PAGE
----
FIRST IMPRESSIONS: Among the flowering plants you will find few that are as tough as yarrow. This trouper tolerates drought & commonly appears in inhospitable disturbed sites. Foliage, however, looks delicate and ferny. Bloom time is long and flowers attract beneficial insects and perfect landing pads for Butterflies and moths.
HABITAT & HARDINESS: The parent species, common yarrow is native to temperate regions of Eurasia and is naturalized in North America. It often crosses with Western yarrow (Achillea millefolium var. occidentalis). The two are almost identical and some references state that A. millefolium is really a complex of hybrids rather than a straight species.
This Sunflower Family relative occurs naturally in sunny meadow type habitats, in open woods and in disturbed sites. Common Yarrow is hardy in USDA Zones 3-8.
PLANT DESCRIPTION: Yarrow is a spreading warm season perennial with upright flower stalks. Normally height is 2′ to 3′ and suggested spacing is 1′-2′. Growth habit and height can differ due to variability within the species.
Yarrow foliage is finely divided and bright green with a fern-like appearance. The leaves are compound and are made of many tiny leaflets. The species name millefolium refers to the “thousand leaves” of yarrow. Foliage is aromatic and not palatable to most herbivores including deer.
White or pink flat topped flower clusters are held above the foliage. The flowers are compound corymbs that consist of 20 or more individual florets. Blooming begins in late spring and continues through the summer. Yarrow flowers are prized by floral designers for their long vase life. The blooms are attractive to beneficial insects including butterflies, bees and parasitic wasps.
CULTURAL & MAINTENANCE NEEDS: In garden situations, plants grow best in sunny exposure with well drained soil. Plants tolerate heavy clay and drought.
Yarrow is rhizomatous and can be aggressive in a good garden soil. The vigorous rhizomes can be useful if erosion control is needed. If spreading is excessive, though, maintenance may be needed to curb the growth.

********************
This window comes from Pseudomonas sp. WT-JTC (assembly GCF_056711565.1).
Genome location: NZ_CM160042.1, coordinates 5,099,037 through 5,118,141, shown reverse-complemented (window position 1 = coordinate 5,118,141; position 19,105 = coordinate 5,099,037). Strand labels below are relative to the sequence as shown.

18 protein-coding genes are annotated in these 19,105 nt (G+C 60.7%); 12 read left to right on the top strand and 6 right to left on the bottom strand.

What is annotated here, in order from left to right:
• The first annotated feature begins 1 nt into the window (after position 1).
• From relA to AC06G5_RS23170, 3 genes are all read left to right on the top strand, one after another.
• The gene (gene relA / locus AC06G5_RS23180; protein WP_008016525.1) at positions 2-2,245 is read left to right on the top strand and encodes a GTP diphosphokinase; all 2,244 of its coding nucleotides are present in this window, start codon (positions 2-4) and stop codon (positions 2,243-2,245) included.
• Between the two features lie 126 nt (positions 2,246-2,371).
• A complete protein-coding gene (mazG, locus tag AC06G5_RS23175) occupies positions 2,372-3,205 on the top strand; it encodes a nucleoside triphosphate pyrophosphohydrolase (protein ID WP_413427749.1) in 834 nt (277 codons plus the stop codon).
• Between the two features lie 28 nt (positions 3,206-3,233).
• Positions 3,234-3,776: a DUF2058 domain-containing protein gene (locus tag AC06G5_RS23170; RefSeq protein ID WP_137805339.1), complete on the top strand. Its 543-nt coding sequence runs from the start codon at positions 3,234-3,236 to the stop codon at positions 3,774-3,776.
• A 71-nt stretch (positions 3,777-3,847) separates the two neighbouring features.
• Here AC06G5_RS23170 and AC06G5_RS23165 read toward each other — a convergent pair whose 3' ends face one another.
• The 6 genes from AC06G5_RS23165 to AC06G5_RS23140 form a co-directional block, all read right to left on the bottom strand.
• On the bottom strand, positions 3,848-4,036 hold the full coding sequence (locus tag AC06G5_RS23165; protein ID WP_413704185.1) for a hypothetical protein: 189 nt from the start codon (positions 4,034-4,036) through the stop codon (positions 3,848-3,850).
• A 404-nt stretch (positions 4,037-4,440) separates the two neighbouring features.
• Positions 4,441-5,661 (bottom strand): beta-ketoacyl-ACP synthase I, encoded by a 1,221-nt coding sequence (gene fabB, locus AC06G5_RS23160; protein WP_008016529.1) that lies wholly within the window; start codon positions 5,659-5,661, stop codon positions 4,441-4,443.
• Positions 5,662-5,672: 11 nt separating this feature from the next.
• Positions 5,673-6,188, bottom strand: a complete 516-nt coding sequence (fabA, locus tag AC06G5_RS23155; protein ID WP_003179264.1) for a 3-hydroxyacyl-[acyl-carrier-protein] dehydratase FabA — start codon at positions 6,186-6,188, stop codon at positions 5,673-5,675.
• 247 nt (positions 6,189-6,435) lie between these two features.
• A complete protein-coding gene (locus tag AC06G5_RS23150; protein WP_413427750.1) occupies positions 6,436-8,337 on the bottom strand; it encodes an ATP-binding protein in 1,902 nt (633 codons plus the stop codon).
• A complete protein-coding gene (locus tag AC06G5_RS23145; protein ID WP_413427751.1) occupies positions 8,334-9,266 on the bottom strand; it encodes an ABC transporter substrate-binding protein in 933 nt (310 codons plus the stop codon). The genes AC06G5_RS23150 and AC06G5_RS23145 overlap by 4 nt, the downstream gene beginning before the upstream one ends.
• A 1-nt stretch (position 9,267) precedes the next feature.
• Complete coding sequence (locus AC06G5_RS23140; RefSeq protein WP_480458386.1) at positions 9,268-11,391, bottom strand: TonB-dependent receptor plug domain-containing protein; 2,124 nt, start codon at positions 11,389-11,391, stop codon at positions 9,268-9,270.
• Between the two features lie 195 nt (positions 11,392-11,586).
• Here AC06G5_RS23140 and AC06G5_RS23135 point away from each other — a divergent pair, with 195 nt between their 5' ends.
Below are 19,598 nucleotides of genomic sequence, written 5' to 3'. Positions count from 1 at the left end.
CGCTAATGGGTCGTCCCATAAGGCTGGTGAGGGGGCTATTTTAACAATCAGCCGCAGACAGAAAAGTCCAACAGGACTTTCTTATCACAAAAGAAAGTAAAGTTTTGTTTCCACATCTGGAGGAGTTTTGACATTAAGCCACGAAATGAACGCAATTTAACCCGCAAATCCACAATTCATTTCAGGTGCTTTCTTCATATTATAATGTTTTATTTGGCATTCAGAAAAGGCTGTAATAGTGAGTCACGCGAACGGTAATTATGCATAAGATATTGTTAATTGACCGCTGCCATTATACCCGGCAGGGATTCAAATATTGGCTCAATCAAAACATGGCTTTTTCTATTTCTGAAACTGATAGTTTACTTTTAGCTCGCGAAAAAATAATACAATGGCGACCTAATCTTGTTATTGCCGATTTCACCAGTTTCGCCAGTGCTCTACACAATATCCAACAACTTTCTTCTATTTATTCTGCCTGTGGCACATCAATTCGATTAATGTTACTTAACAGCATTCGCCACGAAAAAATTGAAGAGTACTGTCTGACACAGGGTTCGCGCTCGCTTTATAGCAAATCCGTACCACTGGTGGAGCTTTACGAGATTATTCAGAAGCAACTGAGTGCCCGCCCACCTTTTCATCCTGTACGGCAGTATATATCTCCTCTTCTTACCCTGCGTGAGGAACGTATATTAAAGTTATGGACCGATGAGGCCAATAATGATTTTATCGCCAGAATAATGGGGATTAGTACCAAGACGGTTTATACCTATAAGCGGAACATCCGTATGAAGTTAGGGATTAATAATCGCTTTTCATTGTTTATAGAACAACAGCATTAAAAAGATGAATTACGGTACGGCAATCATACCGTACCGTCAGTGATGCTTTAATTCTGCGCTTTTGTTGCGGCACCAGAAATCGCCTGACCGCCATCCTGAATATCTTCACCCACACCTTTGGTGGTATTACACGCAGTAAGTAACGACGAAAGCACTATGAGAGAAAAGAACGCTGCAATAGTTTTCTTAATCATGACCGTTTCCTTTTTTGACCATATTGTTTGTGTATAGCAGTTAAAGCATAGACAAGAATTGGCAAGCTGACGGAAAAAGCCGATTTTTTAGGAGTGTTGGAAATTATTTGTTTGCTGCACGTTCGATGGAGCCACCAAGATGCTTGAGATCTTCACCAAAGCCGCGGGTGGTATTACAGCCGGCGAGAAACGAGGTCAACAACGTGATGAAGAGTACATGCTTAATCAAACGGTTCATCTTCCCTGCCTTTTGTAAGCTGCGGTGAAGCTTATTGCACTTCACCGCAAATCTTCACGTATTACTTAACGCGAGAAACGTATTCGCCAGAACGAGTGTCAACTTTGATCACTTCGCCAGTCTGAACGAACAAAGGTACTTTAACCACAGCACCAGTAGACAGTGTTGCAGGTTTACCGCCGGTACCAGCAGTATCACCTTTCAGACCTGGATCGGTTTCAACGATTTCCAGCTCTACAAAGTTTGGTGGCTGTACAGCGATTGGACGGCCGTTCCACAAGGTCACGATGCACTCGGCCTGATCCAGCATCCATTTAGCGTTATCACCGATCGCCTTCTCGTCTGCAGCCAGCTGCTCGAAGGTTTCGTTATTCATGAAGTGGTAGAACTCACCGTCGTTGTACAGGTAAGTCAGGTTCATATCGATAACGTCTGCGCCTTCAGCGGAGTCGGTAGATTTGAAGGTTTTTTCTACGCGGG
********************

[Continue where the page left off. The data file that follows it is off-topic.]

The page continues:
LANDSCAPE USES: Common Yarrow is found most often in Meadows, Perennial Borders, Deer Resistant Plantings and Cottage Gardens. It is tough enough to naturalize on roadsides and help with erosion control on dry hills. It is a useful Cut Flower and Butterfly Nectar Plant.
COMPANION & UNDERSTUDY PLANTS: This yarrow is at home with other meadow or prairie plants such as: butterfly milkweed, rudbeckia daisies, purple coneflower and native grasses.
If this species is not available other prairie or meadow plants can be substituted.
TRIVIA: Yarrow has an interesting history in herbal medicine. It is cited most often as a topical treatment for wounds, cuts and abrasions. The mythical Greek character Achilles was reported to have taken it on campaign with his army to treat battle injuries. Hence the genus name Achillea and the old school common names “staunchweed” and “soldier’s woundwort”.
Fresh leaves were used to stop nosebleeds. Dried yarrow stalks are still used to consult the I Ching. In the Middle Ages, yarrow was a substitute for snuff and a component in an herbal mixture that flavored beer. It has truly been an all purpose herb.
Yarrow has recently become popular as a groundcover plant in Permaculture “Food Forest” plantings. This is probably due to the ease of culture and the fact that flowers attract beneficial pollinators.
Achillea millefolium ‘Terracotta’
Terracotta Yarrow, Terracotta Common Yarrow
Color: Peachy yellow
Bloom Time: Summer
Achillea millefolium ‘Terracotta’ is a herbaceous perennial with peachy yellow flower heads when they first bloom, but gradually mature to a coppery bronze. Tiny flowers are densely packed in large, flat-topped, terminal flower clusters up to 4 inches (10 cm) across. Green leaves are deeply-cut, fern-like and aromatic when crushed. Long summer bloom period may be prolonged by prompt removal of faded flower heads.
Photo via baumschule-horstmann.de
USDA hardiness zone 3a to 8b: from −40 °F (−40 °C) to 20 °F (−6.7 °C).
How to Grow and Care
It is most often propagated by division, so chances are you’ll buy your Yarrow as a plant. Space your plants 12 to 24 inches (30 to 60 cm) apart if you’re planting more than one plant.
You can also start your Yarrow from seed. Start seeds indoors about six to eight weeks before your last frost date. Sow the seeds in moist, normal potting soil. The seeds should just barely be covered by the potting soil. Place the pot with the seeds in a sunny and warm location.
The seeds should germinate in 14 to 21 days, depending on the conditions. You can speed up the germination by covering the top of the pot with plastic wrap to keep in moisture and heat. Remove the plastic wrap once the seeds have sprouted.
Regardless of whether your plants are grown from seed or bought as full plants, you will want to plant them in full sun. They thrive in a wide variety of soils but do best in well drained soil. Yarrows will even grow in very poor dry soils with low fertility soil… – See more at: How to Grow and Care for Yarrow
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